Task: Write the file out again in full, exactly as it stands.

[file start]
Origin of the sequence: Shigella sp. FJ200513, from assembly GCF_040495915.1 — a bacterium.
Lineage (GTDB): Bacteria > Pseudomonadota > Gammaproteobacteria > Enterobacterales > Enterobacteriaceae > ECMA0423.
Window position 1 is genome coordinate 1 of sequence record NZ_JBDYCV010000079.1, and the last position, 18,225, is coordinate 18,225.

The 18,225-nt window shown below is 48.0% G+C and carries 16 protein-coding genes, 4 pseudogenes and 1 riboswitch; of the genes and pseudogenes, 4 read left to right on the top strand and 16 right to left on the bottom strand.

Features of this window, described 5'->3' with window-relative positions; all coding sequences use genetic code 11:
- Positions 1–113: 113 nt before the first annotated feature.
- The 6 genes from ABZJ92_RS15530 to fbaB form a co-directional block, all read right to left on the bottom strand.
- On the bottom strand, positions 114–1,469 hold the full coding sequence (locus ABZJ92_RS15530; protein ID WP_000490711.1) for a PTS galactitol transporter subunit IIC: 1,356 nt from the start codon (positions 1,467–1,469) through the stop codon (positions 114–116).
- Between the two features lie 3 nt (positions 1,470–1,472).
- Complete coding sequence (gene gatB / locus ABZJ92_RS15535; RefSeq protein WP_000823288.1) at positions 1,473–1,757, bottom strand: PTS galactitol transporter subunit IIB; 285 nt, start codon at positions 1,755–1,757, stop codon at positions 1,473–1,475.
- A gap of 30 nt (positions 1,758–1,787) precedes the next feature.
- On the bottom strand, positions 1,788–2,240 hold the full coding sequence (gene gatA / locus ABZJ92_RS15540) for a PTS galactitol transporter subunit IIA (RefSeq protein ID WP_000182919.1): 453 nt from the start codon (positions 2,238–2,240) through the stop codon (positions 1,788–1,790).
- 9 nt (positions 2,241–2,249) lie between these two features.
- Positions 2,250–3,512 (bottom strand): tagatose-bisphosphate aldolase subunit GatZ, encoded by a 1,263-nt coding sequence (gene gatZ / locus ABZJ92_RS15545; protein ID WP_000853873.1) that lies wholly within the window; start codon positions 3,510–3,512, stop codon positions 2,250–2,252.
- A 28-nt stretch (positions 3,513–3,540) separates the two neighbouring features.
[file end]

Origin of the sequence: Shigella sp. FJ200513, from assembly GCF_040495915.1 — a bacterium.
Lineage (GTDB): Bacteria > Pseudomonadota > Gammaproteobacteria > Enterobacterales > Enterobacteriaceae > ECMA0423.
Window position 1 is genome coordinate 1 of sequence record NZ_JBDYCV010000079.1, and the last position, 18,225, is coordinate 18,225.

The 18,225-nt window shown below is 48.0% G+C and carries 16 protein-coding genes, 4 pseudogenes and 1 riboswitch; of the genes and pseudogenes, 4 read left to right on the top strand and 16 right to left on the bottom strand.

Features of this window, described 5'->3' with window-relative positions; all coding sequences use genetic code 11:
- Positions 1–113: 113 nt before the first annotated feature.
- The 6 genes from ABZJ92_RS15530 to fbaB form a co-directional block, all read right to left on the bottom strand.
- On the bottom strand, positions 114–1,469 hold the full coding sequence (locus ABZJ92_RS15530; protein ID WP_000490711.1) for a PTS galactitol transporter subunit IIC: 1,356 nt from the start codon (positions 1,467–1,469) through the stop codon (positions 114–116).
- Between the two features lie 3 nt (positions 1,470–1,472).
- Complete coding sequence (gene gatB / locus ABZJ92_RS15535; RefSeq protein WP_000823288.1) at positions 1,473–1,757, bottom strand: PTS galactitol transporter subunit IIB; 285 nt, start codon at positions 1,755–1,757, stop codon at positions 1,473–1,475.
- A gap of 30 nt (positions 1,758–1,787) precedes the next feature.
- On the bottom strand, positions 1,788–2,240 hold the full coding sequence (gene gatA / locus ABZJ92_RS15540) for a PTS galactitol transporter subunit IIA (RefSeq protein ID WP_000182919.1): 453 nt from the start codon (positions 2,238–2,240) through the stop codon (positions 1,788–1,790).
- 9 nt (positions 2,241–2,249) lie between these two features.
- Positions 2,250–3,512 (bottom strand): tagatose-bisphosphate aldolase subunit GatZ, encoded by a 1,263-nt coding sequence (gene gatZ / locus ABZJ92_RS15545; protein ID WP_000853873.1) that lies wholly within the window; start codon positions 3,510–3,512, stop codon positions 2,250–2,252.
- A 28-nt stretch (positions 3,513–3,540) separates the two neighbouring features.